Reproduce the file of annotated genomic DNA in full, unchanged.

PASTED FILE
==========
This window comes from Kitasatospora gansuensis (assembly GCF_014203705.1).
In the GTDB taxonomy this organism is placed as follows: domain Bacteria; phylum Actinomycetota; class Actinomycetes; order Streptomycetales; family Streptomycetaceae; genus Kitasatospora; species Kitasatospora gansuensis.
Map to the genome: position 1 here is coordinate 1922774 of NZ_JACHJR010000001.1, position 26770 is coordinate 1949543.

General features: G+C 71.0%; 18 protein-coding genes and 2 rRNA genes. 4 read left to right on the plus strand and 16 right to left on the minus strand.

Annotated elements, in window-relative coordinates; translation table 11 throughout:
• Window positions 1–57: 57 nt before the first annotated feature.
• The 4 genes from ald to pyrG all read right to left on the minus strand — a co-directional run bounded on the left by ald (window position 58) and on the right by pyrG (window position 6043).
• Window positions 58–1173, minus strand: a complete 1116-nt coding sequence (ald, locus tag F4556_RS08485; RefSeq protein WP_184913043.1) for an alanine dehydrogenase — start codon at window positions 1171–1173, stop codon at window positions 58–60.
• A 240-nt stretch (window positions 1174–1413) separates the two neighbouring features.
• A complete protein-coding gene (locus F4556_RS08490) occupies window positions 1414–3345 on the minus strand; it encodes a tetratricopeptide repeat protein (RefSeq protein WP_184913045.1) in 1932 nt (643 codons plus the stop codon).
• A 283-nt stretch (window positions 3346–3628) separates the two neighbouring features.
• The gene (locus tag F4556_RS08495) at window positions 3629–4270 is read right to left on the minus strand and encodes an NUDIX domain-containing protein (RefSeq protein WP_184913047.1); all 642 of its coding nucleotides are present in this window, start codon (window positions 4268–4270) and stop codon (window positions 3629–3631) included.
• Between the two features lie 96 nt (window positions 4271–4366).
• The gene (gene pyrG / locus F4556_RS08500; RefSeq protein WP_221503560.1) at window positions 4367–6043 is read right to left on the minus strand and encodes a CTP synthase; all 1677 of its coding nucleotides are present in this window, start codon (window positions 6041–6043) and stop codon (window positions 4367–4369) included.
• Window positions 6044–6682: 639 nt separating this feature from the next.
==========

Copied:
This window comes from Kitasatospora gansuensis (assembly GCF_014203705.1).
In the GTDB taxonomy this organism is placed as follows: domain Bacteria; phylum Actinomycetota; class Actinomycetes; order Streptomycetales; family Streptomycetaceae; genus Kitasatospora; species Kitasatospora gansuensis.
Map to the genome: position 1 here is coordinate 1922774 of NZ_JACHJR010000001.1, position 26770 is coordinate 1949543.

General features: G+C 71.0%; 18 protein-coding genes and 2 rRNA genes. 4 read left to right on the plus strand and 16 right to left on the minus strand.

Annotated elements, in window-relative coordinates; translation table 11 throughout:
• Window positions 1–57: 57 nt before the first annotated feature.
• The 4 genes from ald to pyrG all read right to left on the minus strand — a co-directional run bounded on the left by ald (window position 58) and on the right by pyrG (window position 6043).
• Window positions 58–1173, minus strand: a complete 1116-nt coding sequence (ald, locus tag F4556_RS08485; RefSeq protein WP_184913043.1) for an alanine dehydrogenase — start codon at window positions 1171–1173, stop codon at window positions 58–60.
• A 240-nt stretch (window positions 1174–1413) separates the two neighbouring features.
• A complete protein-coding gene (locus F4556_RS08490) occupies window positions 1414–3345 on the minus strand; it encodes a tetratricopeptide repeat protein (RefSeq protein WP_184913045.1) in 1932 nt (643 codons plus the stop codon).
• A 283-nt stretch (window positions 3346–3628) separates the two neighbouring features.
• The gene (locus tag F4556_RS08495) at window positions 3629–4270 is read right to left on the minus strand and encodes an NUDIX domain-containing protein (RefSeq protein WP_184913047.1); all 642 of its coding nucleotides are present in this window, start codon (window positions 4268–4270) and stop codon (window positions 3629–3631) included.
• Between the two features lie 96 nt (window positions 4271–4366).
• The gene (gene pyrG / locus F4556_RS08500; RefSeq protein WP_221503560.1) at window positions 4367–6043 is read right to left on the minus strand and encodes a CTP synthase; all 1677 of its coding nucleotides are present in this window, start codon (window positions 6041–6043) and stop codon (window positions 4367–4369) included.
• Window positions 6044–6682: 639 nt separating this feature from the next.